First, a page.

Affiliated Lecturer, Faculty of Economics, University of Cambridge.
• C. Read, The Great Famine in Ireland and British Financial Crisis (Economic History Society and the Boydell Press, 25 October 2022).
• C. Read, The Carry Trade, the Banking School and British Financial Crises since 1825 (Palgrave Macmillan, 2 January 2023).
• C. Read, Gentlemanly Capitalism, the 1847 Financial Crisis and the British Empire (Oxford University Press, under contract, 2024).
Academic journal articles and chapters:
• C. Read, ‘The repeal of the Bubble Act and the debate between the Currency and Banking Schools’, in H. Paul, D. Coffman and N. Di Liberto (eds.), The Bubble Act: New Perspectives from Passage to Repeal and Beyond (Palgrave Macmillan, in press, 2023).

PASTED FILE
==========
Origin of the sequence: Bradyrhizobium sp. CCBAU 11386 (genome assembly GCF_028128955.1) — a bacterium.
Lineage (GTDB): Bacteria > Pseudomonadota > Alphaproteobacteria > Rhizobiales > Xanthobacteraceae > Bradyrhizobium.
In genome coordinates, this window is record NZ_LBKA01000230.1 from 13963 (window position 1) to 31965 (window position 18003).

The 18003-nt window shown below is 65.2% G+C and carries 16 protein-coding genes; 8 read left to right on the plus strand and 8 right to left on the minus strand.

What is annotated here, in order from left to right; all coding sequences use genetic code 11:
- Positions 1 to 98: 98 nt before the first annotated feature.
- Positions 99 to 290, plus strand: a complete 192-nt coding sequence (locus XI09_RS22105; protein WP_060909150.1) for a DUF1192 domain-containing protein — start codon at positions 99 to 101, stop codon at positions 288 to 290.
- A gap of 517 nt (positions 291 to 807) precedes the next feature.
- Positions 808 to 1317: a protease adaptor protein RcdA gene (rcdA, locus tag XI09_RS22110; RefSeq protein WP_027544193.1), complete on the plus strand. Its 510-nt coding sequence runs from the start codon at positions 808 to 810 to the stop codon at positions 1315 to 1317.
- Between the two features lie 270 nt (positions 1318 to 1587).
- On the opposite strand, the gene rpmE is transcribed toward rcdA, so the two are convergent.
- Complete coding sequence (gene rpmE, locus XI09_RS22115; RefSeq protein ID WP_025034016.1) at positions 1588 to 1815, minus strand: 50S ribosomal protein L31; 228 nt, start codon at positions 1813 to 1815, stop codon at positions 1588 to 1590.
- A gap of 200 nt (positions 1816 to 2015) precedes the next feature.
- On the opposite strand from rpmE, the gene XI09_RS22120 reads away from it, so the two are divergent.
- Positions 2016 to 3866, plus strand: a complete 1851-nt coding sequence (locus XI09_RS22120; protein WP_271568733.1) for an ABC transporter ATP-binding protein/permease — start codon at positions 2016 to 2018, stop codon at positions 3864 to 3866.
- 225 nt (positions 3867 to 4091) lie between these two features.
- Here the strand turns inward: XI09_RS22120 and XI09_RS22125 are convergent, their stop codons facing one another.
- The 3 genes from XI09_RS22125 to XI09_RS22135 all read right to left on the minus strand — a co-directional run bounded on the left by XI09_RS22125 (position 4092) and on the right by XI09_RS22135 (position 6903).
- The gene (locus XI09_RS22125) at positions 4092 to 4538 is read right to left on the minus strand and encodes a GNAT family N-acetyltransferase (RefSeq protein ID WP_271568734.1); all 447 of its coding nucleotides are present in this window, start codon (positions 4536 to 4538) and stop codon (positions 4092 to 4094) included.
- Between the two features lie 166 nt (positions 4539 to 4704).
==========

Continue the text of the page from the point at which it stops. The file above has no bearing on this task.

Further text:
• C. Read, ‘Reforming the Bank of England to tame inflation and boost financial stability: Lessons from two centuries of British financial history’, History & Policy (September 2022). [https://www.historyandpolicy.org/policy-papers/papers/reforming-the-bank-of-england-to-tame-inflation-and-boost-financial-stability-lessons-from-two-centuries-of-british-financial-history].
• C. Read, ‘The Political Economy of Sir Robert Peel’, in J. Hoppit, A.B. Leonard and D.J. Needham (eds.), Money and markets: essays in honour of Martin Daunton (Martlesham: Boydell and Brewer, 2019) pp. 71-89 [https://boydellandbrewer.com/money-and-markets-pb.html].
• C. Read, ‘Taxes, tariffs and the economics of nationalism in 1840s Ireland’, in D. Kanter & P. Walsh (eds.), Taxation, Politics, and Protest in Ireland, 1692-2016 (London: Palgrave Macmillan, 2019) pp. 199-226. [http://www.palgrave.com/us/book/9783030043087]
• C. Read, ‘The Irish Famine and Unusual Market Behaviour in Cork’, Irish Economic and Social History 44:1 (December 2017) pp. 3-18. [http://doi.org/10.1177/0332489317705461].